(Recasts, updates with U.S. trading, adds new analyst quote, changes byline, dateline, pvs HAMBURG/SINGAPORE)
By Mark Weinraub
CHICAGO, June 29 (Reuters) - U.S. wheat futures fell on Wednesday, extending their decline under pressure from the ongoing harvest of a bountiful crop in the Plains and the Midwest, which threatens to add to a glut of supplies that is largely being shunned by overseas buyers.
Corn futures also eased, pressured by the drop in wheat, while soybeans were close to unchanged as traders consolidated positions ahead of a key U.S. Agriculture Department report on Thursday.
The most-actively traded Chicago Board of Trade soft red winter wheat contract sank 1.4 percent, hitting an 11-week low and on track for its fourth straight negative session. K.C. hard red winter wheat staked out a fresh 10-year low and was on track for its fifth straight lower close.
"Wheat continues to have the same problems," said Mike Krueger, president of The Money Farm, a grain market advisory service near Fargo, North Dakota. "There is still slack demand and an awesome crop in the southern Plains."
At 10:22 a.m. CDT (1522 GMT), CBOT September soft red winter wheat was down 6-1/4 cents at $4.51 a bushel. K.C. September hard red winter wheat was 1-1/4 cents lower at $4.27 a bushel.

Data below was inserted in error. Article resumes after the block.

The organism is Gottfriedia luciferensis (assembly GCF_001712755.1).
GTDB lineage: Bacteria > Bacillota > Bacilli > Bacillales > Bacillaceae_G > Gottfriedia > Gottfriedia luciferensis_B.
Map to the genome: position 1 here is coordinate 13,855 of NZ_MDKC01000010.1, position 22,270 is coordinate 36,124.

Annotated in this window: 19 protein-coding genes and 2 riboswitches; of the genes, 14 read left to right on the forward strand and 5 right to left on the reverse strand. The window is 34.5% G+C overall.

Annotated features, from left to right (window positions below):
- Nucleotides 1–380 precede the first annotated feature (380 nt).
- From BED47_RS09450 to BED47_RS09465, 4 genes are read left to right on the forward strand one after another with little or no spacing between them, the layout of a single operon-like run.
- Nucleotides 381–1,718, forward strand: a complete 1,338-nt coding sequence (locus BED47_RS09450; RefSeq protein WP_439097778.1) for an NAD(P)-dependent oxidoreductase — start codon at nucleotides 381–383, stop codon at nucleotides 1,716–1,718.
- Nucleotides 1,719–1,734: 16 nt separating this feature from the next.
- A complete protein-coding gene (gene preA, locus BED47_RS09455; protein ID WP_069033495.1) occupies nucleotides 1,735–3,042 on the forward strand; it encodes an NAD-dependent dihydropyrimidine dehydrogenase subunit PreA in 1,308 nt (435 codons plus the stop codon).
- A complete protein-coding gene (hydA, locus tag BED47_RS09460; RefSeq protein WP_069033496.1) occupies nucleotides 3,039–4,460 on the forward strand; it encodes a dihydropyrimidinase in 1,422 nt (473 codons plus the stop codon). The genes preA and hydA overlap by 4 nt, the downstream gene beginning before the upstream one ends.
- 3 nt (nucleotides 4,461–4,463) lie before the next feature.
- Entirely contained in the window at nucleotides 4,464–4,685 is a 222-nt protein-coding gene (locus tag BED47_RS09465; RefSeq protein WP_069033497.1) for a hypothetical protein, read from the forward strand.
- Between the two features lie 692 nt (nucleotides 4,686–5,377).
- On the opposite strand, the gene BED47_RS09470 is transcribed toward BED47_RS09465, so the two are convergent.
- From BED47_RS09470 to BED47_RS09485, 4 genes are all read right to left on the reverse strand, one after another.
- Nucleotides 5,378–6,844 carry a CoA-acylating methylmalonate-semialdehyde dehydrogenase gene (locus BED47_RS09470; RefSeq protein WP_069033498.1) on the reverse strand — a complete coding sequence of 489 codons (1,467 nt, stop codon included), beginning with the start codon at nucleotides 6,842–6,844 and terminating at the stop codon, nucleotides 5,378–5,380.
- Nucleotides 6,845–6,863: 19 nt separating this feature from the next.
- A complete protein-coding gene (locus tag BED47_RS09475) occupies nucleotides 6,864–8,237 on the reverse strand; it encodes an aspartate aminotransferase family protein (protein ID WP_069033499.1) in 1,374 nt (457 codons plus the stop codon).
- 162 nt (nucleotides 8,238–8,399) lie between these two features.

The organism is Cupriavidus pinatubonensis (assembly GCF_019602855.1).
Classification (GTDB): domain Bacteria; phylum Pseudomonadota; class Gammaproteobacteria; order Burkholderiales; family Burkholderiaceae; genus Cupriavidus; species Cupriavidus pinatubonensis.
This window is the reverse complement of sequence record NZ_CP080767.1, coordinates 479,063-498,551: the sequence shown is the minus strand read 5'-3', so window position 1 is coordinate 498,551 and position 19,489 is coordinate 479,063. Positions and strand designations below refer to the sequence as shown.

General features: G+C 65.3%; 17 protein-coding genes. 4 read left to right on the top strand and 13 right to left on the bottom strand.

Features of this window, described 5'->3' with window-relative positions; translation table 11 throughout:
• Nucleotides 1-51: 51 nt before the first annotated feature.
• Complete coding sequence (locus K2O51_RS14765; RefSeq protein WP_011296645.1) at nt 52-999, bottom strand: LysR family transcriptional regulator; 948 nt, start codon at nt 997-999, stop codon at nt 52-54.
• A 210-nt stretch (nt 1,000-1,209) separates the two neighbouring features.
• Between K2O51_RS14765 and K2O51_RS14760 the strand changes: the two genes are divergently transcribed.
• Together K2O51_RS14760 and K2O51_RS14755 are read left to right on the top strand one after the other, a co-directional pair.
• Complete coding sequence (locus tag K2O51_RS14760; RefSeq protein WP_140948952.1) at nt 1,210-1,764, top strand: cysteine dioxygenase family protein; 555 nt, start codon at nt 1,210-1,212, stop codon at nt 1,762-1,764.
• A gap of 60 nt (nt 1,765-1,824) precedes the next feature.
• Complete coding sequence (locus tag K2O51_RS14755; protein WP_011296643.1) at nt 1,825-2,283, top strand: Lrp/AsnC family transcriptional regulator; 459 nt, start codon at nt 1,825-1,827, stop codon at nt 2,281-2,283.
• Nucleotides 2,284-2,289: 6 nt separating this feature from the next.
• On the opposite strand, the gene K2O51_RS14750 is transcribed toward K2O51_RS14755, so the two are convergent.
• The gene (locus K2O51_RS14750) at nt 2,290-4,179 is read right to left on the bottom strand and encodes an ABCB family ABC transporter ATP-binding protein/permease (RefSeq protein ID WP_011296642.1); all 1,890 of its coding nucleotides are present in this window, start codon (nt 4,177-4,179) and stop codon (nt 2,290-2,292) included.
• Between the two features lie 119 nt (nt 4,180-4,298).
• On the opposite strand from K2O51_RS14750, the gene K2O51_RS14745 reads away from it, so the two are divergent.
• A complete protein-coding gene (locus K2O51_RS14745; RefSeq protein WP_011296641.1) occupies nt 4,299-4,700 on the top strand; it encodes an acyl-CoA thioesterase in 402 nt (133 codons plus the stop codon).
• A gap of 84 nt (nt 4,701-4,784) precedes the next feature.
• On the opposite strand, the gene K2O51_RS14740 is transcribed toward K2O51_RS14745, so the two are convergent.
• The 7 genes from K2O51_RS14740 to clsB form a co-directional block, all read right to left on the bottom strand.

CBOT December corn was off 3 cents at $3.91-1/4 a bushel and CBOT November soybeans down 2 cents at $11.18-1/4 a bushel.
Some forecasts for rain in dry parts of the U.S. Midwest during the weekend added pressure to both corn and soybeans.
Traders were closely monitoring crop development across the region, with corn in particularly tight focus as it enters its key pollination phase.
U.S. farmers may have increased soybean sowings to 83.8 million acres this year, up from the USDA's March estimate of 82.2 million acres, analysts said ahead of the release of the USDA's annual acreage report on Thursday.
As they switched to soybeans, U.S. farmers may have cut corn plantings to 92.8 million acres, from 93.6 million forecast by the USDA in March. (Additional reporting by Michael Hogan in Hamburg and Naveen Thukral in Singapore, editing by Susan Fenton and David Gregorio)